Come to this part of the United States and you’ll be greeted with a smile, maybe a handshake. You’ll be asked where you’re from and how in the world you got here, who your kin are and, more often than not, where you go to church. There are no right or wrong answers to these questions.
Should you stay here long, chances are good you’ll end up on somebody’s front porch. Never, ever decline such an invitation. There will be a swing and a few old rockers, and what you’ll do is have a seat and accept with a gracious smile anything that happens to be offered – a glass of sweet tea, a slice of pie, a nip from a bottle. And after? Well friend, just sit back and listen. That’s likely when the stories will begin.
That’s where I begin as well.
The poet Muriel Rukeyser once said the universe is made up of stories, not of atoms. I don’t know if that’s true or not, but I know it’s true of the South. We are raised on stories here, and most of the good ones come right off those leaning wooden front porches. Tales of hope and sorrow, redemption and loss, all with a usual dose of magic thrown in if only to show what most of us here have long held as true: there are worlds other than our own, and the line between them is ever thin.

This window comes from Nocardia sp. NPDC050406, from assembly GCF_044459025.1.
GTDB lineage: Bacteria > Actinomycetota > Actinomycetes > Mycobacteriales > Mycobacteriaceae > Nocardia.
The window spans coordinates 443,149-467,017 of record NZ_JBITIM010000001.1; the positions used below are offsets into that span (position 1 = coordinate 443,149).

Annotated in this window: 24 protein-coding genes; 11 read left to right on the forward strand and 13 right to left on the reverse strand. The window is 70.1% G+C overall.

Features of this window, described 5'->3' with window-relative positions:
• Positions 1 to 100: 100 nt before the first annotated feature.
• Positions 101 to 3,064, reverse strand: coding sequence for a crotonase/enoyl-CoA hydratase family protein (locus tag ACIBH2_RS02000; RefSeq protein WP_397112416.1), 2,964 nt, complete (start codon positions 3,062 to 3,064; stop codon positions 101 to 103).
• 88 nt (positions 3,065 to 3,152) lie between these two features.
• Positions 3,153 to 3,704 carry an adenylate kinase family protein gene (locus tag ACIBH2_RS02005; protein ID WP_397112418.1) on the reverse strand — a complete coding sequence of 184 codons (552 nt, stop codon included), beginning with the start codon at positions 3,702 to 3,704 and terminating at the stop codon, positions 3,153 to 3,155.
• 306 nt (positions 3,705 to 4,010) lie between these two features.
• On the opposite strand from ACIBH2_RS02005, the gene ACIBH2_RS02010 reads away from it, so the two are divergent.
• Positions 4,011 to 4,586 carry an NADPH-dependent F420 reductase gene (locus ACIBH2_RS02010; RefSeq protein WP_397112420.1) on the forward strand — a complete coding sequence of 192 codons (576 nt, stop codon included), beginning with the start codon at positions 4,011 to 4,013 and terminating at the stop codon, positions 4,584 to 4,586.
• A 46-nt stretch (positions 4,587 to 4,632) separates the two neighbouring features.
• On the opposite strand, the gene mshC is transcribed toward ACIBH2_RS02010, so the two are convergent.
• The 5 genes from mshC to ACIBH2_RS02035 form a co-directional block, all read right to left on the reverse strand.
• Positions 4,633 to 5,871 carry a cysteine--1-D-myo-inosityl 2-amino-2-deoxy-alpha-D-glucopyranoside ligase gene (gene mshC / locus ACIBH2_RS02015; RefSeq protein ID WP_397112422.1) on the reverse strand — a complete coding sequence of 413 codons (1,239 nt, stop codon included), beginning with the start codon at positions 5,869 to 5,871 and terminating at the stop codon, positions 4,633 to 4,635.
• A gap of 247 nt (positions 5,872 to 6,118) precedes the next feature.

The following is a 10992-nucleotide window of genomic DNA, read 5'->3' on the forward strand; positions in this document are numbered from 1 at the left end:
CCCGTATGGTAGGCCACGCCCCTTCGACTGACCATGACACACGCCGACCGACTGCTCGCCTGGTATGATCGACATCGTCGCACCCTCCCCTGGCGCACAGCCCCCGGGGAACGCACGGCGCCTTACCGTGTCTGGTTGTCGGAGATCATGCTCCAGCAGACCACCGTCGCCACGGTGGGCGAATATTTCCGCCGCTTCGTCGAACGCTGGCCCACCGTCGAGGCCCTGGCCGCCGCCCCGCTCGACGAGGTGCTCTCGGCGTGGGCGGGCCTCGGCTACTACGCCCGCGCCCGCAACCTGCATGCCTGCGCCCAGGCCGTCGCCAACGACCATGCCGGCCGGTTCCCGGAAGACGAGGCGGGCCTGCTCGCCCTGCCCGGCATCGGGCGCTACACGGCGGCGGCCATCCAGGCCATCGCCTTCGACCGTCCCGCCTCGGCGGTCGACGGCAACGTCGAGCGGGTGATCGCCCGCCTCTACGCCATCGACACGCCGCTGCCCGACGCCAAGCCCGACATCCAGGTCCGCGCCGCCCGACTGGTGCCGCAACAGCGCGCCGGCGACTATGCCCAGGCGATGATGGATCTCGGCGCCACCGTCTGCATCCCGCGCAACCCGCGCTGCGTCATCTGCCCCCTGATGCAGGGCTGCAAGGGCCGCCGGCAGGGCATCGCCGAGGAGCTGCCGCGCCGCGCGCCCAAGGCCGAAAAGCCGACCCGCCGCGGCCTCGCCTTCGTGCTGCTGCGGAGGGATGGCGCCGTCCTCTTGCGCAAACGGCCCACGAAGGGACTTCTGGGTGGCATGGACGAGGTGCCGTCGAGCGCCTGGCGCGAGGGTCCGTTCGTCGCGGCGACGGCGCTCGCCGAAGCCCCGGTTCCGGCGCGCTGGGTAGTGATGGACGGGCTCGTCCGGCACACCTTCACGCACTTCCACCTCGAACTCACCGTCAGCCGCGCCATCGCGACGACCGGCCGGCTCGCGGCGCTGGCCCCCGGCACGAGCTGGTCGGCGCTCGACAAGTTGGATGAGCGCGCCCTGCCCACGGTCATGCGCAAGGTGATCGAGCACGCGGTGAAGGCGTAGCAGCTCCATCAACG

Those stories stuck with me as a child. They stick with me still. So much, in fact, that I’ve come to spin my own in that same grand tradition. So I invite you to step up on my porch here, and have a seat. Make yourself comfortable. I’ll offer you a jar or a bottle, whatever suits, and you just listen. We’ll watch the sun dip over the Blue Ridge and the world go to sleep, and I’ll tell you a tale. One of those good Southern ones. Not the good kind about how we’re all different, but the great kind about how we’re all the same.